Our client treasury business had a sluggish start to the year, but in the second half of 2018, various large corporates structure their financing needs for their investment projects with us leading to strong results from client income in the fourth quarter. Fee income showed an inverse trend, starting the year strong and weakening in the second half. This was mainly due to the elimination of ATMs with low profitability and lower collection fees. If we look at fee income by segment, growth was particularly strong in retail and corporate throughout the year.

As business from corporate slowed down in the fourth quarter, fees reduced, but still achieved their record level in 2018. In December, we also renewed our cobranding agreement with LATAM Airlines for seven years. This will directly benefit more than one million customers included in the SANTANDER LATAM Pass program. By 2019, as is estimated, the bank's clients will make more than one million trips, thanks to the SANTANDER LATAM Pass program.

Overall, we see a healthy growth coming from nonlending businesses. In 2019, this should grow between 6% to 8%. As you can see on Slide 25, once again, we demonstrated good management of our costs, which increased the low inflation during 2018. We ended the year with an efficiency ratio of 40%, which we expect will remain stable during the year.

On Slide 26, we see that we have finished decreasing the amount of branches, which we now refer to as points of sale. Thanks to tech innovations, such as Work Café and digital platforms. We have been able to increase loan and deposit volumes by point of sales and employees. Slide 27 shows our efficiency versus our peers, showing that we are far below the financial system average.

Our third objective on Slide 28 focuses on optimizing profitability and capital use. Slide 29 shows the evolution of our ROE from 2015 to 2018 compared to our main competitors. While most banks have been decreasing their profitability, we have been steadily increasing throughout the years, reaching a stable ROE of 19.2%. Slide 30 shows our sustainable capital ratios.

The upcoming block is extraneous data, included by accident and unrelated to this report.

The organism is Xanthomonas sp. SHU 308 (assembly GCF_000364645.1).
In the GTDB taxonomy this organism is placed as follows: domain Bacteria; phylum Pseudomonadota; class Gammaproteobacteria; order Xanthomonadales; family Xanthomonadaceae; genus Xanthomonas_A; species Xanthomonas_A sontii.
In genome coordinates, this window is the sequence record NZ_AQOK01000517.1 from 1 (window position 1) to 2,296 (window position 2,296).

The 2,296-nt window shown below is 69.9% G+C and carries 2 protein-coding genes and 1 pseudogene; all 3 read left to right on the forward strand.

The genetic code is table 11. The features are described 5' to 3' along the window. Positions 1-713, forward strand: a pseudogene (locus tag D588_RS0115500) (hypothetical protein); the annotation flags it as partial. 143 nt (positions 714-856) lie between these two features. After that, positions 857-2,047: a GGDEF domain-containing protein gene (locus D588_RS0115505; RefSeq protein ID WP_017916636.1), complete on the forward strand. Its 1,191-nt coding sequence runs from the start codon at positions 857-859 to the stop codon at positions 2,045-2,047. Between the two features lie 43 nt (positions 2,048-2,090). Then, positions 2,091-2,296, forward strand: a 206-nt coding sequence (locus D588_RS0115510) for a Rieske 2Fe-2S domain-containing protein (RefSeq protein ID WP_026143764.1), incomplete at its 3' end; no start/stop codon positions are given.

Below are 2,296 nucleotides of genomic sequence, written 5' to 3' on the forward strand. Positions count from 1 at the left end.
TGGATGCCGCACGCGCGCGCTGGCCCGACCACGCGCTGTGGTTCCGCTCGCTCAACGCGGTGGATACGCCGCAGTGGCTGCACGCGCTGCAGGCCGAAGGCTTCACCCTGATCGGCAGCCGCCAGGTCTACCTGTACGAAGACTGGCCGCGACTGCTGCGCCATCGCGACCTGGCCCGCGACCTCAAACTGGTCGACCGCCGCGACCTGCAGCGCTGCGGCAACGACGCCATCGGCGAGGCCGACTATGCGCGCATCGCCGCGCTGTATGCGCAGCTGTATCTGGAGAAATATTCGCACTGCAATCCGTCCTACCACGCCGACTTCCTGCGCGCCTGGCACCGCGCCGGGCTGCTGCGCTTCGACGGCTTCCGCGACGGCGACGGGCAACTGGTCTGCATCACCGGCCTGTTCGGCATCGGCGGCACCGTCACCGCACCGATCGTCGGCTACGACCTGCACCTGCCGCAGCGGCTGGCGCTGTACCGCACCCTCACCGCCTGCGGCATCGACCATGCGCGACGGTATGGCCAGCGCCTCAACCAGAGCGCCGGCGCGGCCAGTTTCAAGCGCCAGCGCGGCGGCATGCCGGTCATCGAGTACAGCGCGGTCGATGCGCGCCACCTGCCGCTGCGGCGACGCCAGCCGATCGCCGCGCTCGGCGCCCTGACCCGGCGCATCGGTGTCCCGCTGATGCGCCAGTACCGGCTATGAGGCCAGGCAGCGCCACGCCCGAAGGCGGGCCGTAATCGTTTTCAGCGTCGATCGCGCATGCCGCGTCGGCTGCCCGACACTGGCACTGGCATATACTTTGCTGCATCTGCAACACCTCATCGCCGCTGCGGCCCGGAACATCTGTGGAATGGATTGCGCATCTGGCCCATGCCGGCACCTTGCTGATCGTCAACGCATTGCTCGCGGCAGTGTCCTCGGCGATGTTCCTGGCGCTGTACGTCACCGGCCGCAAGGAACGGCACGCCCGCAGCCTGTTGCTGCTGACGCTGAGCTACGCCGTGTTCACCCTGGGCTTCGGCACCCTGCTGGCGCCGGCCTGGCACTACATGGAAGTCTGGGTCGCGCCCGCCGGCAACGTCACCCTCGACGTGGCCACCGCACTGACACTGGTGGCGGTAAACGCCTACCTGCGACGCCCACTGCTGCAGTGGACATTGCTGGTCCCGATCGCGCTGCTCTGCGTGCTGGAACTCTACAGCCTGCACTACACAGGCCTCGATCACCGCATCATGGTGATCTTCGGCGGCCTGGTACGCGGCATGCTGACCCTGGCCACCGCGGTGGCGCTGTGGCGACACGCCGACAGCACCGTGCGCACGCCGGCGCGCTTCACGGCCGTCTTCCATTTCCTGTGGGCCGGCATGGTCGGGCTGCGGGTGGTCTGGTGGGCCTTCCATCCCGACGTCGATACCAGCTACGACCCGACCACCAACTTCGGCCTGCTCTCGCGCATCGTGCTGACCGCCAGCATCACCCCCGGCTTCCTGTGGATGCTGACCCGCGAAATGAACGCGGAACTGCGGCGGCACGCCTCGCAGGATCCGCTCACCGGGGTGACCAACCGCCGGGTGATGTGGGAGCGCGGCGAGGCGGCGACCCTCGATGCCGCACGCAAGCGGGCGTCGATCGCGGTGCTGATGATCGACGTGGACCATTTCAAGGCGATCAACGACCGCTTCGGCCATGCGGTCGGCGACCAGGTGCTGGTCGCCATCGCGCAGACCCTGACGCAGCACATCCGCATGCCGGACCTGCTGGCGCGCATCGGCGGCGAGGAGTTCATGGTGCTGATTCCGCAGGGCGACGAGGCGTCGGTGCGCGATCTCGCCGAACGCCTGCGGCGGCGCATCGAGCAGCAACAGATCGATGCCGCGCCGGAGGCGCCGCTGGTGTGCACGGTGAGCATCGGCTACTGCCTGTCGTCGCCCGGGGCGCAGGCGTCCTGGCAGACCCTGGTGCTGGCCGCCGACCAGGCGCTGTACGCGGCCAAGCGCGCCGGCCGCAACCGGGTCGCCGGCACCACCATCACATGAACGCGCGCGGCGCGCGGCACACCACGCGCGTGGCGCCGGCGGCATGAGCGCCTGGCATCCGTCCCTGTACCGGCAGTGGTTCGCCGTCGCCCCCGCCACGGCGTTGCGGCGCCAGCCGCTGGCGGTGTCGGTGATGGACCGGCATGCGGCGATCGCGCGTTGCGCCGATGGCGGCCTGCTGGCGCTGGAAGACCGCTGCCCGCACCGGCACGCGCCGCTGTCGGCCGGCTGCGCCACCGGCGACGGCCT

At year-end, we reached a core capital of 10.6% and a BIS ratio of 13.4%. This is impressive considering a loan growth of 9.2% and additional provisions we had during the year. For the coming Shareholders Meeting in April, it is likely we will announce the payout of around 60% of earnings, allowing us to continue to take advantage of the growth cycle in the economy, while maintaining BIS ratios above 10.5%. In conclusion, on Slide 32, we show our outlook for 2019.

We retain a positive view on the economy. However, we do expect a slow start for the year as inflation lags and the Central Bank has already increased interest rates by 25 basis points. Loan growth will stay between 8% to 10% with the mix changing to higher-yielding retail loans and revenues should grow in line with the average loans. It is important to note that in the last webcast, we mentioned the impact was new change in provisioning models, so those commercial loans were analyzed on a group basis.

In the second quarter of this year, we should recognize a onetime provision expense of approximately CLP 55 billion pre-tax. There are no more increases to the corporate tax rate. Therefore, we expect an effective tax rate of 22% for the full year. Overall, recurring ROEs, that is without the onetime provision, should be around 19% in 2019.

At this time, we'd gladly answer any questions you may have. 

Questions and Answers:


Thank you. [Operator instructions] And our first question is from the line of Jason Mollin with Scotiabank. Please go ahead.

Jason Mollin -- Scotiabank -- Analyst

Hello. Hello, everyone. Thanks for the opportunity to ask a question. I just wanted to see if you could give us some commentary on the strategic focus on the consumer segment in the fourth quarter.

You mentioned that a few times in your press release and presentation, if you can talk about how you see that and how that combines with the outlook for recurring cost of risk to stay in 1%? If that incorporates a change -- material change in mix, would you be looking for cost of risk to increase? Thank you.

Robert Moreno -- Managing Director of Investor Relations

OK. So as you saw in the fourth quarter, the consumer loans accelerated. Obviously, there's a seasonal effect, but I think it went a little bit beyond that. And one thing we mentioned in the earnings report and just now in the presentation, the year began -- the economy grew 4% driven by investment.

And as the year has been progressing, we believe the economy, the outlook remains very positive. There's been a lot of questions about unemployment and employment wages, but the segments we're focusing on, we tend to look at, what they call in Chile, the administrative data. If you look at examples, what the pension fund published. You can see there are good wage growth, good employment growth.